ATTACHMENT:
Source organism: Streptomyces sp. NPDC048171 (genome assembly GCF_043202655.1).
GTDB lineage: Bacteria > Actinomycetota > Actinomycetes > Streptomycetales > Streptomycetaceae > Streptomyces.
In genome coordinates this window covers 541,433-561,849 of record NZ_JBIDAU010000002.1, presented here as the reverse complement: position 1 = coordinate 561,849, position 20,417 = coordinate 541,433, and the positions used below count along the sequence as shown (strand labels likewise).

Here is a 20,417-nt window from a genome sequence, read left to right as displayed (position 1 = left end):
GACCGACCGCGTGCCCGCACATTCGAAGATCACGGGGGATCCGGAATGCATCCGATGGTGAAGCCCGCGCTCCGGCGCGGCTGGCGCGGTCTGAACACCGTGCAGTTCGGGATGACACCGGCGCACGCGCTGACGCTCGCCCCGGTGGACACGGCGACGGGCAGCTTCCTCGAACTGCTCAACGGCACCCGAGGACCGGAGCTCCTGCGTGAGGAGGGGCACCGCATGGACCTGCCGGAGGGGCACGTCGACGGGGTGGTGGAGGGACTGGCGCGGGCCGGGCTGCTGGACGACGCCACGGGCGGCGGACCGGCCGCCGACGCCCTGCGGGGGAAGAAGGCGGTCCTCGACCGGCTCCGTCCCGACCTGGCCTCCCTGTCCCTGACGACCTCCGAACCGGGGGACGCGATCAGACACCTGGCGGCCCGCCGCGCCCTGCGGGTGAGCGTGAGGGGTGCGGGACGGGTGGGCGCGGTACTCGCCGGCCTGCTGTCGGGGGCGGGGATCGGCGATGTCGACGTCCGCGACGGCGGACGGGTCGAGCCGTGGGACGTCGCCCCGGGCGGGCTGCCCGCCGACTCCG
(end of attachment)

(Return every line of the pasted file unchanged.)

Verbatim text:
Source organism: Streptomyces sp. NPDC048171 (genome assembly GCF_043202655.1).
GTDB lineage: Bacteria > Actinomycetota > Actinomycetes > Streptomycetales > Streptomycetaceae > Streptomyces.
In genome coordinates this window covers 541,433-561,849 of record NZ_JBIDAU010000002.1, presented here as the reverse complement: position 1 = coordinate 561,849, position 20,417 = coordinate 541,433, and the positions used below count along the sequence as shown (strand labels likewise).

Here is a 20,417-nt window from a genome sequence, read left to right as displayed (position 1 = left end):
GACCGACCGCGTGCCCGCACATTCGAAGATCACGGGGGATCCGGAATGCATCCGATGGTGAAGCCCGCGCTCCGGCGCGGCTGGCGCGGTCTGAACACCGTGCAGTTCGGGATGACACCGGCGCACGCGCTGACGCTCGCCCCGGTGGACACGGCGACGGGCAGCTTCCTCGAACTGCTCAACGGCACCCGAGGACCGGAGCTCCTGCGTGAGGAGGGGCACCGCATGGACCTGCCGGAGGGGCACGTCGACGGGGTGGTGGAGGGACTGGCGCGGGCCGGGCTGCTGGACGACGCCACGGGCGGCGGACCGGCCGCCGACGCCCTGCGGGGGAAGAAGGCGGTCCTCGACCGGCTCCGTCCCGACCTGGCCTCCCTGTCCCTGACGACCTCCGAACCGGGGGACGCGATCAGACACCTGGCGGCCCGCCGCGCCCTGCGGGTGAGCGTGAGGGGTGCGGGACGGGTGGGCGCGGTACTCGCCGGCCTGCTGTCGGGGGCGGGGATCGGCGATGTCGACGTCCGCGACGGCGGACGGGTCGAGCCGTGGGACGTCGCCCCGGGCGGGCTGCCCGCCGACTCCG